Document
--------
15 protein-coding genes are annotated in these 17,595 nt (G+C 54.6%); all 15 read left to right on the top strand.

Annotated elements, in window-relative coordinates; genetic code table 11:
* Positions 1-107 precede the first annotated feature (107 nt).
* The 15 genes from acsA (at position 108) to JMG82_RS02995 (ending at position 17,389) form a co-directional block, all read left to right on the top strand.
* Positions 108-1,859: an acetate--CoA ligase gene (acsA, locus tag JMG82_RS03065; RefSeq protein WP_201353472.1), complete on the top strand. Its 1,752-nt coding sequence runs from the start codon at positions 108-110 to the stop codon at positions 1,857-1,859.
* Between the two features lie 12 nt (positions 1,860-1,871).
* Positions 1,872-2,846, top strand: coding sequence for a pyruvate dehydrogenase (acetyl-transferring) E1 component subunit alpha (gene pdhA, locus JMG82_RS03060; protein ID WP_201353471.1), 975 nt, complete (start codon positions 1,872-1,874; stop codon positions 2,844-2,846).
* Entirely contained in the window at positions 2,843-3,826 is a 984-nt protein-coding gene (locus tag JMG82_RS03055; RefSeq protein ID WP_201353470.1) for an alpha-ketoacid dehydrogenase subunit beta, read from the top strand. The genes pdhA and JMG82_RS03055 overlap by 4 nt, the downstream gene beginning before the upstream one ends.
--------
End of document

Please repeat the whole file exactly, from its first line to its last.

15 protein-coding genes are annotated in these 17,595 nt (G+C 54.6%); all 15 read left to right on the top strand.

Annotated elements, in window-relative coordinates; genetic code table 11:
* Positions 1-107 precede the first annotated feature (107 nt).
* The 15 genes from acsA (at position 108) to JMG82_RS02995 (ending at position 17,389) form a co-directional block, all read left to right on the top strand.
* Positions 108-1,859: an acetate--CoA ligase gene (acsA, locus tag JMG82_RS03065; RefSeq protein WP_201353472.1), complete on the top strand. Its 1,752-nt coding sequence runs from the start codon at positions 108-110 to the stop codon at positions 1,857-1,859.
* Between the two features lie 12 nt (positions 1,860-1,871).
* Positions 1,872-2,846, top strand: coding sequence for a pyruvate dehydrogenase (acetyl-transferring) E1 component subunit alpha (gene pdhA, locus JMG82_RS03060; protein ID WP_201353471.1), 975 nt, complete (start codon positions 1,872-1,874; stop codon positions 2,844-2,846).
* Entirely contained in the window at positions 2,843-3,826 is a 984-nt protein-coding gene (locus tag JMG82_RS03055; RefSeq protein ID WP_201353470.1) for an alpha-ketoacid dehydrogenase subunit beta, read from the top strand. The genes pdhA and JMG82_RS03055 overlap by 4 nt, the downstream gene beginning before the upstream one ends.